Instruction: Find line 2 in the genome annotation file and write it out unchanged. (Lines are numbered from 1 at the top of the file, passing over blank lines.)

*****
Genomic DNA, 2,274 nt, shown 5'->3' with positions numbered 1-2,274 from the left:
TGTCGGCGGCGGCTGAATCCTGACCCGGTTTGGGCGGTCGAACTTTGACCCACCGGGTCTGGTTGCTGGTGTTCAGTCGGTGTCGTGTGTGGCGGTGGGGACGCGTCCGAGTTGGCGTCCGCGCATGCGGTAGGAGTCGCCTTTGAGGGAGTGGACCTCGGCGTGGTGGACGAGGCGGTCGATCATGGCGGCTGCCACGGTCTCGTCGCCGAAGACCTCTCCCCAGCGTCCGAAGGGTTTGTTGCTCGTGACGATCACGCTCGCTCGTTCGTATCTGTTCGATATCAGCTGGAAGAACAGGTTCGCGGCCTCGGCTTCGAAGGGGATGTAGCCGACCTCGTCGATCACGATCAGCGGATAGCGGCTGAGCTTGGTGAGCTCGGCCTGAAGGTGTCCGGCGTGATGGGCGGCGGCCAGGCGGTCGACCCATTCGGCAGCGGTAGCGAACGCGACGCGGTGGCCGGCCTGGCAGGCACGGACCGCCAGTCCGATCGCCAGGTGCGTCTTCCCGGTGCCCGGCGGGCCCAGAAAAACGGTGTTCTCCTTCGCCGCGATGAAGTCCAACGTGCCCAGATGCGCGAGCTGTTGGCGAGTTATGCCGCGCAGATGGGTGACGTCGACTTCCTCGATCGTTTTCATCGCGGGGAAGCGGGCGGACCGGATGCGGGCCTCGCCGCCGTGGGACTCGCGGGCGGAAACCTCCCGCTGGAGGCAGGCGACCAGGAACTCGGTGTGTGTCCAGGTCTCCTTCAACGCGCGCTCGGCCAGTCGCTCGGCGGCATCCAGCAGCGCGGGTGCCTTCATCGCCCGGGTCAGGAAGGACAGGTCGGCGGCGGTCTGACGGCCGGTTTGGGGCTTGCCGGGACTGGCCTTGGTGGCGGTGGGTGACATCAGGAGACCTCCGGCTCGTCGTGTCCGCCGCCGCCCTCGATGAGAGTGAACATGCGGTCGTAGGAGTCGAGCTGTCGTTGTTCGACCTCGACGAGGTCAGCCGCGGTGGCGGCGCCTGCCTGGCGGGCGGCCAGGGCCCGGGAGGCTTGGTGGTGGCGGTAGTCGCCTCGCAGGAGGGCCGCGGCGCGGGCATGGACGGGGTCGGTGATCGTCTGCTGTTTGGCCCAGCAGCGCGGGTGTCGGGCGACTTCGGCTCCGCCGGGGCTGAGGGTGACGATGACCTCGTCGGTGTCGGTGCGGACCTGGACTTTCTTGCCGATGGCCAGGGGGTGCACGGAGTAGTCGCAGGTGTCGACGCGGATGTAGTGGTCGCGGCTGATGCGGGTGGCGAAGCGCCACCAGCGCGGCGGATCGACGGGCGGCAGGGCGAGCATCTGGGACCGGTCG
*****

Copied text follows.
TGTCGGCGGCGGCTGAATCCTGACCCGGTTTGGGCGGTCGAACTTTGACCCACCGGGTCTGGTTGCTGGTGTTCAGTCGGTGTCGTGTGTGGCGGTGGGGACGCGTCCGAGTTGGCGTCCGCGCATGCGGTAGGAGTCGCCTTTGAGGGAGTGGACCTCGGCGTGGTGGACGAGGCGGTCGATCATGGCGGCTGCCACGGTCTCGTCGCCGAAGACCTCTCCCCAGCGTCCGAAGGGTTTGTTGCTCGTGACGATCACGCTCGCTCGTTCGTATCTGTTCGATATCAGCTGGAAGAACAGGTTCGCGGCCTCGGCTTCGAAGGGGATGTAGCCGACCTCGTCGATCACGATCAGCGGATAGCGGCTGAGCTTGGTGAGCTCGGCCTGAAGGTGTCCGGCGTGATGGGCGGCGGCCAGGCGGTCGACCCATTCGGCAGCGGTAGCGAACGCGACGCGGTGGCCGGCCTGGCAGGCACGGACCGCCAGTCCGATCGCCAGGTGCGTCTTCCCGGTGCCCGGCGGGCCCAGAAAAACGGTGTTCTCCTTCGCCGCGATGAAGTCCAACGTGCCCAGATGCGCGAGCTGTTGGCGAGTTATGCCGCGCAGATGGGTGACGTCGACTTCCTCGATCGTTTTCATCGCGGGGAAGCGGGCGGACCGGATGCGGGCCTCGCCGCCGTGGGACTCGCGGGCGGAAACCTCCCGCTGGAGGCAGGCGACCAGGAACTCGGTGTGTGTCCAGGTCTCCTTCAACGCGCGCTCGGCCAGTCGCTCGGCGGCATCCAGCAGCGCGGGTGCCTTCATCGCCCGGGTCAGGAAGGACAGGTCGGCGGCGGTCTGACGGCCGGTTTGGGGCTTGCCGGGACTGGCCTTGGTGGCGGTGGGTGACATCAGGAGACCTCCGGCTCGTCGTGTCCGCCGCCGCCCTCGATGAGAGTGAACATGCGGTCGTAGGAGTCGAGCTGTCGTTGTTCGACCTCGACGAGGTCAGCCGCGGTGGCGGCGCCTGCCTGGCGGGCGGCCAGGGCCCGGGAGGCTTGGTGGTGGCGGTAGTCGCCTCGCAGGAGGGCCGCGGCGCGGGCATGGACGGGGTCGGTGATCGTCTGCTGTTTGGCCCAGCAGCGCGGGTGTCGGGCGACTTCGGCTCCGCCGGGGCTGAGGGTGACGATGACCTCGTCGGTGTCGGTGCGGACCTGGACTTTCTTGCCGATGGCCAGGGGGTGCACGGAGTAGTCGCAGGTGTCGACGCGGATGTAGTGGTCGCGGCTGATGCGGGTGGCGAAGCGCCACCAGCGCGGCGGATCGACGGGCGGCAGGGCGAGCATCTGGGACCGGTCG